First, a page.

New North East road safety campaign launched

A road safety campaign has been launched after a new study revealed shocking satistics of the number of pedestrians killed or injured in crashes

Road Safety GB North East chairman Alan Kennedy, centre, with students at the launch of the campaign
Road Safety GB North East chairman Alan Kennedy, centre, with students at the launch of the campaign

A major campaign has been launched to reduce road accidents after new figures showed more than 2,600 pedestrians were killed or injured in crashes across the North East.

The study by Road Safety GB North East revealed that Newcastle had the highest number of accidents during the last five years, with 731 people killed or hurt.

County Durham was next in line with 561 injury collisions, while Sunderland had 381.

Campaigners say alcohol is a major contributing factor, with around a third of the accidents in the region involving booze either on the part of the driver or the pedestrian.

The most at-risk group are young people aged between 16 and 24, and the heaviest nights for crashes are Thursdays, Fridays and Saturdays, when pubs and clubs are at their busiest.

Yesterday, a new safety campaign, Check Out Before You Step Out, was launched at Newcastle Sixth Form College in an effort to raise awareness of the issue and educate youngsters about the dangers on the roads.

Alan Kennedy, chairman of Road Safety GB, said: “The most common factors leading to accidents are people failing to look properly and being impaired by alcohol.

“Newcastle has the highest number of casualties.

“This is not because the city’s roads are more dangerous - that’s not the case, they are no less safe than anywhere else. It’s not the roads that are dangerous, it’s down to road-user behaviour.

“Newcastle also has a large population of young people who attend the universities and colleges. All these things make a difference.

“When people drink too much and there are distractions, like using mobile phones, it puts them at risk.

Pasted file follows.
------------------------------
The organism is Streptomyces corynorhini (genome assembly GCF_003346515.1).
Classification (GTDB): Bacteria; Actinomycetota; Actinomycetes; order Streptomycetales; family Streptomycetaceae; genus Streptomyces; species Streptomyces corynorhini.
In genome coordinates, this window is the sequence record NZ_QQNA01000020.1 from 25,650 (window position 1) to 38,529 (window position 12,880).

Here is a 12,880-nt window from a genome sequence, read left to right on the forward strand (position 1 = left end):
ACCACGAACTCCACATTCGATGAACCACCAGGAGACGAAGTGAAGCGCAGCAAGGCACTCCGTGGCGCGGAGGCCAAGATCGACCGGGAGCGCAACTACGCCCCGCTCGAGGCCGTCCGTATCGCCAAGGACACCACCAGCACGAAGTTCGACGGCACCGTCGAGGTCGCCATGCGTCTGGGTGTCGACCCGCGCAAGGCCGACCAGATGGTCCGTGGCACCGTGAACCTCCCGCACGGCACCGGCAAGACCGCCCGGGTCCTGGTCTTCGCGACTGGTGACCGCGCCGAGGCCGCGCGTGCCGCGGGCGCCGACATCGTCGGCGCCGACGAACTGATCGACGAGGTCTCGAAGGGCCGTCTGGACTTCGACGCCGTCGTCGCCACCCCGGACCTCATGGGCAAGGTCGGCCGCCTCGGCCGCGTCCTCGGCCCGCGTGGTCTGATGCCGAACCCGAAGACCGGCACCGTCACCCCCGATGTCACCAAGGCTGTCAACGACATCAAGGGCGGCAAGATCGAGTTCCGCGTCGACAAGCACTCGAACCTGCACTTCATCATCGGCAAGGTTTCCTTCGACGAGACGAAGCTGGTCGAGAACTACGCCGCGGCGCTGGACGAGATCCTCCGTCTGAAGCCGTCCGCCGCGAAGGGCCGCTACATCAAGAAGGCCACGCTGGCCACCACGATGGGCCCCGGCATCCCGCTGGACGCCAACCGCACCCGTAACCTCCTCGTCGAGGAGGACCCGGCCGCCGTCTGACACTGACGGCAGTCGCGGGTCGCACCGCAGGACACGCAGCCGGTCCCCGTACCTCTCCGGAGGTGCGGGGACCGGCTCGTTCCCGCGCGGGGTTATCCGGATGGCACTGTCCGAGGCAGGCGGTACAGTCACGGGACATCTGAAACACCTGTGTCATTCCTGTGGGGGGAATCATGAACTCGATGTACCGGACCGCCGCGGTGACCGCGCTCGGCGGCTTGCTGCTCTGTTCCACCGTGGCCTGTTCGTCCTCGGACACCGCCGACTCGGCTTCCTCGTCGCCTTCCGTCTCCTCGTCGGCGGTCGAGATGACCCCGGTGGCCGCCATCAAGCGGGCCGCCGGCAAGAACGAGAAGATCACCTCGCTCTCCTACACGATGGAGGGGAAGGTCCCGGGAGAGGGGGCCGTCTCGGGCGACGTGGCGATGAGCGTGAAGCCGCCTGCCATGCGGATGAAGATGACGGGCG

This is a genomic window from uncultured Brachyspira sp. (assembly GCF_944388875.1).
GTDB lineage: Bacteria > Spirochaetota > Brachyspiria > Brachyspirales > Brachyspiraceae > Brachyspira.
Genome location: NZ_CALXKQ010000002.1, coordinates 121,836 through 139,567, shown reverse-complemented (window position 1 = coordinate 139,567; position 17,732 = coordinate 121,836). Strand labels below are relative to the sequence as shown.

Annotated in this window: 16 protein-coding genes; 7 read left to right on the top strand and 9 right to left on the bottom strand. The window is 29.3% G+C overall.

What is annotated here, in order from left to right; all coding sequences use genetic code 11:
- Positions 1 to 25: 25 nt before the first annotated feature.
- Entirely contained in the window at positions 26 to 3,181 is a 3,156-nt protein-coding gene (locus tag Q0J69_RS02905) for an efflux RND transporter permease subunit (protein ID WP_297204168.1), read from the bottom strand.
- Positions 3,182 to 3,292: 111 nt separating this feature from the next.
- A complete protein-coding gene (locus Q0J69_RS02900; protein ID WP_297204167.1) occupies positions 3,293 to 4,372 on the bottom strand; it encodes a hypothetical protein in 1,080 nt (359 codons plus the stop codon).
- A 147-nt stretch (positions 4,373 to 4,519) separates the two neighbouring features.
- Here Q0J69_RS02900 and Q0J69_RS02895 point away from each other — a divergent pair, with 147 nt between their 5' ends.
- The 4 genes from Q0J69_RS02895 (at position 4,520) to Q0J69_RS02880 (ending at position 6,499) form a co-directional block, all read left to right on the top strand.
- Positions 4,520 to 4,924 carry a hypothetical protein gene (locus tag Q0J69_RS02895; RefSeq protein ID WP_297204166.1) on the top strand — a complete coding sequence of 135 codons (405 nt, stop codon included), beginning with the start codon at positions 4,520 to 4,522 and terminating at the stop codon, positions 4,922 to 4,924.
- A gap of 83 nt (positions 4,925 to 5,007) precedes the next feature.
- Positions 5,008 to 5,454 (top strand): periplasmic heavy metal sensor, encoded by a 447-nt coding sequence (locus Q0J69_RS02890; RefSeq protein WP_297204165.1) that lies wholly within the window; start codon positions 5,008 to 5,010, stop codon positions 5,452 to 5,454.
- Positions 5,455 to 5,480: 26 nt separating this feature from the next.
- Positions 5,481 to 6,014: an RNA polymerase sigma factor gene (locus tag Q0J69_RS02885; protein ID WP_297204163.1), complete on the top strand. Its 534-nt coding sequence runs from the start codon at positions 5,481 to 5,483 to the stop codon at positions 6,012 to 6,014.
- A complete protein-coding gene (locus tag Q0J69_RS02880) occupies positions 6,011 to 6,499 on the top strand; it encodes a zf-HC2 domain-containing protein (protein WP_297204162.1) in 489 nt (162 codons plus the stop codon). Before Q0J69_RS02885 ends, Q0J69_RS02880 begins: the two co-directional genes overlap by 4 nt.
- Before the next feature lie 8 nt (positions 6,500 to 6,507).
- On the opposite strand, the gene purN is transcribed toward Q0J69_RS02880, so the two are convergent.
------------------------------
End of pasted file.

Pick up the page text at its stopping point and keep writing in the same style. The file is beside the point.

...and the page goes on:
“These accidents are typically happening on Thursdays, Fridays and Saturdays, when people are coming out of pubs and clubs. They try to walk home, sometimes along high speed roads where they should not be.

“We are asking people not to do that - take a taxi or bus home. At the same time, drivers need to be more aware and look out.

“They can reduce their speed and slow down if they see someone who is texting or talking on a phone.”

According to the figures, in Northumberland 319 people were killed or injured over the last five years, Gateshead had 279, North Tyneside 210 and South Tyneside had 156.

Students at Newcastle College said they supported the safety campaign.

Sixth form pupil Laura Kamintzis, 17, of Sunderland, said: “It’s really important the public are made aware of the fact that there are lots of people drinking and out on the roads when they shouldn’t be.

“This campaign has highlighted some serious issues.

“I will make sure I am more responsible when I go out and get a taxi home at night.”

And Justine Thompson, 18, from Blyth, said: “When we saw the figures of how many people are injured on the roads, it shocked us.

“A lot of people my age don’t actually realise the hazards of getting on the roads when they are out drinking.

“This campaign is a good idea to help get the message across to young people.”

Council road safety officers will also be promoting the initiative and will be asking businesses and colleges to display posters and distribute flyers.

Coun Linda Hobson, deputy cabinet member for community safety and regulation at Newcastle City Council, said: “We welcome any attempt to improve road safety, but our city centre is no less safe than other major cities and Newcastle has led the way nationally in implementing accident reduction measures, such as 20mph zones.

“We work closely with Safe Newcastle, Northumbria Police and the universities to encourage and highlight the importance of responsible drinking.

“The aim of this is to keep students safe when they are out and about and promote the public health message.”

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